Understanding the Anti-Reality Narrative in America

Those of us who have been arguing for sustainable growth and a carbon neutral economy for years know that people don’t listen; in fact people argue against the very concept to their own detriment. The response to these climate change deniers and malicious actors was to ty to change their mind by showing the science, it didn’t work. The same thing is now happening with reactions to the necessity to stay at home to stop the spread of COVID-19. So what do we do when people are actively arguing against what reality has made plain? Over at The New Republic they have some ideas.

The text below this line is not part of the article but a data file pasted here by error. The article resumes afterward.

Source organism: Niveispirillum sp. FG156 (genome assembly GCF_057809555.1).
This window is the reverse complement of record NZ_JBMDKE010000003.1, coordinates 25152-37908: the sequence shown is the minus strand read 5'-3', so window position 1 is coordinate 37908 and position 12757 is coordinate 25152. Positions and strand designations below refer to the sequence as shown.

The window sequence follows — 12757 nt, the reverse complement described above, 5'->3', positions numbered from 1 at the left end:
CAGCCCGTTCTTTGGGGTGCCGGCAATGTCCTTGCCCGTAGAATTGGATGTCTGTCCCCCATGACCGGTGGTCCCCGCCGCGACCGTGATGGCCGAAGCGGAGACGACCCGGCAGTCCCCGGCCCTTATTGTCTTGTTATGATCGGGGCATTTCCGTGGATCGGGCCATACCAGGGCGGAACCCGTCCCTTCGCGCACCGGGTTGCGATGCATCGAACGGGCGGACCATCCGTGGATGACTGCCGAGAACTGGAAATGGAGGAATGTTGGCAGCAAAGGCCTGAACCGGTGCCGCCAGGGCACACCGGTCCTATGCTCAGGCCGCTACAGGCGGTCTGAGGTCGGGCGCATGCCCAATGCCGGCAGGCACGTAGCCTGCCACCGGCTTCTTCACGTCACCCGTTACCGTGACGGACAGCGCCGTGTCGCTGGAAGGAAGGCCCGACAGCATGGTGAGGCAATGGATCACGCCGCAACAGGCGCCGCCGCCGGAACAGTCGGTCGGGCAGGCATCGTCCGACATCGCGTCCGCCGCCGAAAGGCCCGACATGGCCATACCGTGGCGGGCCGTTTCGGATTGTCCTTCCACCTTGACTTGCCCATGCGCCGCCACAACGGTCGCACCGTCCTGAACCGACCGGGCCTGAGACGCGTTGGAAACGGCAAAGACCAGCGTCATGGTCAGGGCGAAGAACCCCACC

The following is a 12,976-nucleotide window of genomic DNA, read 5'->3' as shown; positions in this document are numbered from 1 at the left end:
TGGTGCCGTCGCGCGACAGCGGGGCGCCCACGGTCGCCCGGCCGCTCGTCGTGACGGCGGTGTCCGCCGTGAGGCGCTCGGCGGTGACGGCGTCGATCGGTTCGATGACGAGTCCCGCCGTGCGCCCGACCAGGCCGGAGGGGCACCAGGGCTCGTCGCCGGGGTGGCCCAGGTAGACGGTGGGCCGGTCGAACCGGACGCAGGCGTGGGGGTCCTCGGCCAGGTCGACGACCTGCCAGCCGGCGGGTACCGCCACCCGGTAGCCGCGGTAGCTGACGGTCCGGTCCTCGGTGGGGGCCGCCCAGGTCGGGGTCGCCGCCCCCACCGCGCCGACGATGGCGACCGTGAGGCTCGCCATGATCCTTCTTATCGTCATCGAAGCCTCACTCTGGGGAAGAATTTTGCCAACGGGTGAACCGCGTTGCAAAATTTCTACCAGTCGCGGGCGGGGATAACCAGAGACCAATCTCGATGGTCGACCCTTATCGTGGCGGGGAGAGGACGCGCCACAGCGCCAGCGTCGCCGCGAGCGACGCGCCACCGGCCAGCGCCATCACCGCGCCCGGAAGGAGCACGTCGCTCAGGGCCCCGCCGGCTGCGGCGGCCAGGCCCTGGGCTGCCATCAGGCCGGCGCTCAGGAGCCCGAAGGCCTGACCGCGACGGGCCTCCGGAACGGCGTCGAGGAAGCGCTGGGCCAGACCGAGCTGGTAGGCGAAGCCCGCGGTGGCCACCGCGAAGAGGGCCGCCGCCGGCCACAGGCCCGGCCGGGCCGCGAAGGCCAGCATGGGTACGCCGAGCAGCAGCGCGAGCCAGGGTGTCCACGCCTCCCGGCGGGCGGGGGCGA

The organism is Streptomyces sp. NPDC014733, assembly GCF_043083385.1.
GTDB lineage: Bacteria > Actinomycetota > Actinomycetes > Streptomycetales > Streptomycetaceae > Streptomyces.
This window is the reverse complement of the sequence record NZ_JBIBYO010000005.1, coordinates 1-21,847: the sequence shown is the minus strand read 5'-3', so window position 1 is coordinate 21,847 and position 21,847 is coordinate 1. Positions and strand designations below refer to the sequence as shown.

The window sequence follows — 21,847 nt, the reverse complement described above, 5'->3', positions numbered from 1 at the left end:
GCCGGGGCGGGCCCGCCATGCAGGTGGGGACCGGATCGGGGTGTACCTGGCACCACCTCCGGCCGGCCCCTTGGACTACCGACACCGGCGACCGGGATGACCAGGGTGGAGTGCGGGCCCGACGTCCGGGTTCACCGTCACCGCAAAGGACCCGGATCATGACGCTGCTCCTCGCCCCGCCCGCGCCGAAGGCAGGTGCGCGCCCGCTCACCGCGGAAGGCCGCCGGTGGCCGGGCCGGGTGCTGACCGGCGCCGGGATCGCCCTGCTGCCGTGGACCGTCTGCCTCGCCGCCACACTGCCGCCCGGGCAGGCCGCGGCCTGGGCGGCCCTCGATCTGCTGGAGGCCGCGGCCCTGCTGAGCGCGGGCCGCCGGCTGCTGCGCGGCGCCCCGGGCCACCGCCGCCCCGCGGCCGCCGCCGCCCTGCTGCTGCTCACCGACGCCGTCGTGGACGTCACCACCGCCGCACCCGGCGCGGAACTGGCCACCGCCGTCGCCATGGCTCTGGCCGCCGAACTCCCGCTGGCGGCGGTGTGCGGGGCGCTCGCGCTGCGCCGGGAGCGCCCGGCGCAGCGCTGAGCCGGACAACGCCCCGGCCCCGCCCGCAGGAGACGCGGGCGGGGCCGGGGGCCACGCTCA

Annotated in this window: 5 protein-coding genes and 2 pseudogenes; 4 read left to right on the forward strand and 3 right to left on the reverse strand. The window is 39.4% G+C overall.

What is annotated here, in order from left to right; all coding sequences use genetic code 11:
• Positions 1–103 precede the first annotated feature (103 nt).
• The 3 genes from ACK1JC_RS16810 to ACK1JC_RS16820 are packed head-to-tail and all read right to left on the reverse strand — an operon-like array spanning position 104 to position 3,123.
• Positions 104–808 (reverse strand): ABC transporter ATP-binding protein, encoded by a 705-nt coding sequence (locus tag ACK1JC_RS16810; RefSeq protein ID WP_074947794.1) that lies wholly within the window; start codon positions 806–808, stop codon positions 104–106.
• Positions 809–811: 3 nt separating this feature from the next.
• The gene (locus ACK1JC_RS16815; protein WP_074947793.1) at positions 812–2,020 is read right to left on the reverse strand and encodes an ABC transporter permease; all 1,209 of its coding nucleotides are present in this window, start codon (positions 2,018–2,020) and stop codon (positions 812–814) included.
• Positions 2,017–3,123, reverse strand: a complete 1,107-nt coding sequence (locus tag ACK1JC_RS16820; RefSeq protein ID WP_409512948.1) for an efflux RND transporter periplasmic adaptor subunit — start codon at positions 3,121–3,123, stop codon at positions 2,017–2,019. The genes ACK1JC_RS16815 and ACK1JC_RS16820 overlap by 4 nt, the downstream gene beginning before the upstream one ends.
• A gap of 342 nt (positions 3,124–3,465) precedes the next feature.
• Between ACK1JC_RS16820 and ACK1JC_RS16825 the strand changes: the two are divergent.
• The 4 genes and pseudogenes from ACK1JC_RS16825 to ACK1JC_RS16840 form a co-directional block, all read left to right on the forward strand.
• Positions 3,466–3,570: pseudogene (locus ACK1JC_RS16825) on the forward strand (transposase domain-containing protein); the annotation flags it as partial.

Coronavirus denialism and climate denialism aren’t the product of skeptical masses but disingenuous elites. Investigative journalist Lisa Graves pointed out recently in The New York Times that the anti-shutdown protests—like the Tea Party, and like much of the Koch-funded climate denialism—embody a mix of genuine outrage and dark money astroturf funneling that rages toward politically advantageous targets. The protests’ benefactors are dutifully social distancing for fear of getting sick themselves but want everyone else back to work to appease the stock market. Fossil fuel companies lobbied Congress and paid climate deniers in places like the Heartland Institute and Heritage Foundation to spew junk science on cable news, clouding the conversation enough to delay any meaningful action. It’s a similar tactic to that deployed by the Koch brothers in 2009, fearing that a climate bill would be passed: To head it off, they trained Americans for Prosperity’s guns on so-called RINOs (Republicans in Name Only) who thought about supporting it, clouding town halls, congressional offices, and airwaves with doubts about whether the earth was warming at all. If you were a Republican politician at some point in the last decade, it very literally paid to be a climate denier.

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